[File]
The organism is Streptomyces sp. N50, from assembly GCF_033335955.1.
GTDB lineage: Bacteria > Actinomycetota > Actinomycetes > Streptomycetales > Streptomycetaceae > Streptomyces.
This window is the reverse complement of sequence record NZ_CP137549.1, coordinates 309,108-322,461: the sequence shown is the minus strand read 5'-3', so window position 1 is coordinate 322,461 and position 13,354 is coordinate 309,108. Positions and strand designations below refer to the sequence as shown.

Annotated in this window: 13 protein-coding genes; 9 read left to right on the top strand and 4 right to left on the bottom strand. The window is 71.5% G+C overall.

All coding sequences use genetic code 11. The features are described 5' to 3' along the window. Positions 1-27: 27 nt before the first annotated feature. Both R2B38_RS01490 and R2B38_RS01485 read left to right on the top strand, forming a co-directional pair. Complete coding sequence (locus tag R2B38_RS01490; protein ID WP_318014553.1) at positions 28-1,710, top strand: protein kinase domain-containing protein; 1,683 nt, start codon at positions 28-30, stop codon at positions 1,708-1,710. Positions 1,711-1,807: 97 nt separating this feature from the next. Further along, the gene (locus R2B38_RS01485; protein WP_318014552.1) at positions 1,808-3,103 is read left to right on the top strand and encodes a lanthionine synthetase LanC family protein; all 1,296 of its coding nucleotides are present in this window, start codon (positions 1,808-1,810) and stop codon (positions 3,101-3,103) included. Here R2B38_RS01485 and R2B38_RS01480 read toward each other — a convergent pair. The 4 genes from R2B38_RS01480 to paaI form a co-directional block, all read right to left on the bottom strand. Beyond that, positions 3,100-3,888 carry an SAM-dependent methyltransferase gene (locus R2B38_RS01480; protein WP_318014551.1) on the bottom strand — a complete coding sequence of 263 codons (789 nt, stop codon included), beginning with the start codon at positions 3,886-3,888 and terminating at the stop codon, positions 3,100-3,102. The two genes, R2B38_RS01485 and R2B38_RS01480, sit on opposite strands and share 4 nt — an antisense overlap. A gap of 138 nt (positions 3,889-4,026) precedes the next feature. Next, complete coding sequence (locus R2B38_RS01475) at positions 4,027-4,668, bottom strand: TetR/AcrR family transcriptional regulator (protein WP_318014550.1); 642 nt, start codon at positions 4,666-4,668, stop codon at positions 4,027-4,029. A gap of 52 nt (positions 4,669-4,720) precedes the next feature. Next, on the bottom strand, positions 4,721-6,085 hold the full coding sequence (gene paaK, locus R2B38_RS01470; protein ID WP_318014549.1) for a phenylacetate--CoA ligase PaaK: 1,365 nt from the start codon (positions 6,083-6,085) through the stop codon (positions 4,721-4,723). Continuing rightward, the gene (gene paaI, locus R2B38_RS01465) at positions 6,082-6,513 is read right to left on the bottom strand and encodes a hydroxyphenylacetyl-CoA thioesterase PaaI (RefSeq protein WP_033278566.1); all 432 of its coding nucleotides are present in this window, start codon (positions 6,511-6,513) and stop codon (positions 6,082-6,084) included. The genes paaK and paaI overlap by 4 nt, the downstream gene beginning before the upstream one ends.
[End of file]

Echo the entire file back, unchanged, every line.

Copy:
The organism is Streptomyces sp. N50, from assembly GCF_033335955.1.
GTDB lineage: Bacteria > Actinomycetota > Actinomycetes > Streptomycetales > Streptomycetaceae > Streptomyces.
This window is the reverse complement of sequence record NZ_CP137549.1, coordinates 309,108-322,461: the sequence shown is the minus strand read 5'-3', so window position 1 is coordinate 322,461 and position 13,354 is coordinate 309,108. Positions and strand designations below refer to the sequence as shown.

Annotated in this window: 13 protein-coding genes; 9 read left to right on the top strand and 4 right to left on the bottom strand. The window is 71.5% G+C overall.

All coding sequences use genetic code 11. The features are described 5' to 3' along the window. Positions 1-27: 27 nt before the first annotated feature. Both R2B38_RS01490 and R2B38_RS01485 read left to right on the top strand, forming a co-directional pair. Complete coding sequence (locus tag R2B38_RS01490; protein ID WP_318014553.1) at positions 28-1,710, top strand: protein kinase domain-containing protein; 1,683 nt, start codon at positions 28-30, stop codon at positions 1,708-1,710. Positions 1,711-1,807: 97 nt separating this feature from the next. Further along, the gene (locus R2B38_RS01485; protein WP_318014552.1) at positions 1,808-3,103 is read left to right on the top strand and encodes a lanthionine synthetase LanC family protein; all 1,296 of its coding nucleotides are present in this window, start codon (positions 1,808-1,810) and stop codon (positions 3,101-3,103) included. Here R2B38_RS01485 and R2B38_RS01480 read toward each other — a convergent pair. The 4 genes from R2B38_RS01480 to paaI form a co-directional block, all read right to left on the bottom strand. Beyond that, positions 3,100-3,888 carry an SAM-dependent methyltransferase gene (locus R2B38_RS01480; protein WP_318014551.1) on the bottom strand — a complete coding sequence of 263 codons (789 nt, stop codon included), beginning with the start codon at positions 3,886-3,888 and terminating at the stop codon, positions 3,100-3,102. The two genes, R2B38_RS01485 and R2B38_RS01480, sit on opposite strands and share 4 nt — an antisense overlap. A gap of 138 nt (positions 3,889-4,026) precedes the next feature. Next, complete coding sequence (locus R2B38_RS01475) at positions 4,027-4,668, bottom strand: TetR/AcrR family transcriptional regulator (protein WP_318014550.1); 642 nt, start codon at positions 4,666-4,668, stop codon at positions 4,027-4,029. A gap of 52 nt (positions 4,669-4,720) precedes the next feature. Next, on the bottom strand, positions 4,721-6,085 hold the full coding sequence (gene paaK, locus R2B38_RS01470; protein ID WP_318014549.1) for a phenylacetate--CoA ligase PaaK: 1,365 nt from the start codon (positions 6,083-6,085) through the stop codon (positions 4,721-4,723). Continuing rightward, the gene (gene paaI, locus R2B38_RS01465) at positions 6,082-6,513 is read right to left on the bottom strand and encodes a hydroxyphenylacetyl-CoA thioesterase PaaI (RefSeq protein WP_033278566.1); all 432 of its coding nucleotides are present in this window, start codon (positions 6,511-6,513) and stop codon (positions 6,082-6,084) included. The genes paaK and paaI overlap by 4 nt, the downstream gene beginning before the upstream one ends.